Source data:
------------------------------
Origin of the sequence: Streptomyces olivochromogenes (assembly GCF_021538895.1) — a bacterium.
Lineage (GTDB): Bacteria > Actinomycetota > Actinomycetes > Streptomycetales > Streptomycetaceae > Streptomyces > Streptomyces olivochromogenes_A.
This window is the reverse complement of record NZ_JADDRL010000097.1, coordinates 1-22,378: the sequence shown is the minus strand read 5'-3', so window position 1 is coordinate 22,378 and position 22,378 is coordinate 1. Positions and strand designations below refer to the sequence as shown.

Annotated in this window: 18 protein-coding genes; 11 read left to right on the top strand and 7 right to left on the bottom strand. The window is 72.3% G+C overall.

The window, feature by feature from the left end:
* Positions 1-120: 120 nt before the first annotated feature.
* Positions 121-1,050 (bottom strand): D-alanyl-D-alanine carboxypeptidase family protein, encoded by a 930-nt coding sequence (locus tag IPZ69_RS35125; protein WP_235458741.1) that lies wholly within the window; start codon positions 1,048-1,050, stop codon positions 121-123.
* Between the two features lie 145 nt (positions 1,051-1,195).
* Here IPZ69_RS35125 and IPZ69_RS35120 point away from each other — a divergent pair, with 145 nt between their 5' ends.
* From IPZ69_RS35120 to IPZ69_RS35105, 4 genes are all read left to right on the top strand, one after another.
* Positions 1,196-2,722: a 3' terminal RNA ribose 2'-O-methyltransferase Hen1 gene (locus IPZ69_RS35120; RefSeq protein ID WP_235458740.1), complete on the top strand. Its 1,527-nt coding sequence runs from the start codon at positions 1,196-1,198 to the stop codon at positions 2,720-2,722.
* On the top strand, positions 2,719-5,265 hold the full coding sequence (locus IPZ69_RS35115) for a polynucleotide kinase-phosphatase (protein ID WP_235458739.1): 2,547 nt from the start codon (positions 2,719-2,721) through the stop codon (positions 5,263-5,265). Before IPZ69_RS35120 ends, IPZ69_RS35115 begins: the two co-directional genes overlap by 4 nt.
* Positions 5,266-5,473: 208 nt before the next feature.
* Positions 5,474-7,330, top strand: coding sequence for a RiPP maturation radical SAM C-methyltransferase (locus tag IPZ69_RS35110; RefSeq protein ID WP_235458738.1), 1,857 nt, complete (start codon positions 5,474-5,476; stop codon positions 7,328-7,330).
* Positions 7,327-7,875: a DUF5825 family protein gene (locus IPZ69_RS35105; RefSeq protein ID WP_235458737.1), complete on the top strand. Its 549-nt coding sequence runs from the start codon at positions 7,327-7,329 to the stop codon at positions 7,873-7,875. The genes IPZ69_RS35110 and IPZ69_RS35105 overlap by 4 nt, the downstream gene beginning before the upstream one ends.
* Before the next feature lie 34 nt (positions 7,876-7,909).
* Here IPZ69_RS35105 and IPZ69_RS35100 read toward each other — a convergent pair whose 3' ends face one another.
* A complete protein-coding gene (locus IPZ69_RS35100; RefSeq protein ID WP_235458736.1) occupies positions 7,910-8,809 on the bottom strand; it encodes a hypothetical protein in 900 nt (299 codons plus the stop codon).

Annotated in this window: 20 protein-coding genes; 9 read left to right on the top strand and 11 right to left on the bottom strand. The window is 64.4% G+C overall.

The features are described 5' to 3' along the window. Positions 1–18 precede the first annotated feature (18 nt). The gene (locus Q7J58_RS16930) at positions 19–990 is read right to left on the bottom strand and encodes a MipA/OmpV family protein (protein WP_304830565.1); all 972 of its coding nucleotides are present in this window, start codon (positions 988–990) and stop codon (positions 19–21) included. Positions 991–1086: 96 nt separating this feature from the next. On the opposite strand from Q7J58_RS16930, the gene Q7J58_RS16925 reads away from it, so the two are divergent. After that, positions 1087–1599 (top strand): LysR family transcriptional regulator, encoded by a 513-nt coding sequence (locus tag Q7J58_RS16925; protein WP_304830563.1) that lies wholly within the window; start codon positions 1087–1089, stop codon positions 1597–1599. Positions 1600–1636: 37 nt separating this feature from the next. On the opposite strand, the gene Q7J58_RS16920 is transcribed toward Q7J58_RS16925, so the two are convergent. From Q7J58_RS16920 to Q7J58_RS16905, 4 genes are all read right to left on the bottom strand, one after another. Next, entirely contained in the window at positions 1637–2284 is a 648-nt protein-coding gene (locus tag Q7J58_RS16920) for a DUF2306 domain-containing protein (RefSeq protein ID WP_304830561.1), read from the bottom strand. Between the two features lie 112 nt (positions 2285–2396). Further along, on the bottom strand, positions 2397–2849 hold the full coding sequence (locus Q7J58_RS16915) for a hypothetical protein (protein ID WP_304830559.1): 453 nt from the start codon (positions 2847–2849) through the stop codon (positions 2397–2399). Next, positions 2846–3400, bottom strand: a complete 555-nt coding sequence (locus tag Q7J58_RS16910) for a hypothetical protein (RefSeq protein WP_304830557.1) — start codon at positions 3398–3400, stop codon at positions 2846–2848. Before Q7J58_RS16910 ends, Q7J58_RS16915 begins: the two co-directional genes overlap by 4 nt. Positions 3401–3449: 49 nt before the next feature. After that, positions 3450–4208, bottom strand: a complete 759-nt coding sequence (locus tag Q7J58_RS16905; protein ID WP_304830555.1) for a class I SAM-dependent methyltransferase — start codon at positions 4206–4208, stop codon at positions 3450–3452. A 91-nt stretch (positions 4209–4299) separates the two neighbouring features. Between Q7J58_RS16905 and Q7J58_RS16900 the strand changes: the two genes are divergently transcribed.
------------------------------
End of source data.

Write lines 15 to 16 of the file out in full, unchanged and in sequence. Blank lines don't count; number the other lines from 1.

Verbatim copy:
* Positions 7,327-7,875: a DUF5825 family protein gene (locus IPZ69_RS35105; RefSeq protein ID WP_235458737.1), complete on the top strand. Its 549-nt coding sequence runs from the start codon at positions 7,327-7,329 to the stop codon at positions 7,873-7,875. The genes IPZ69_RS35110 and IPZ69_RS35105 overlap by 4 nt, the downstream gene beginning before the upstream one ends.
* Before the next feature lie 34 nt (positions 7,876-7,909).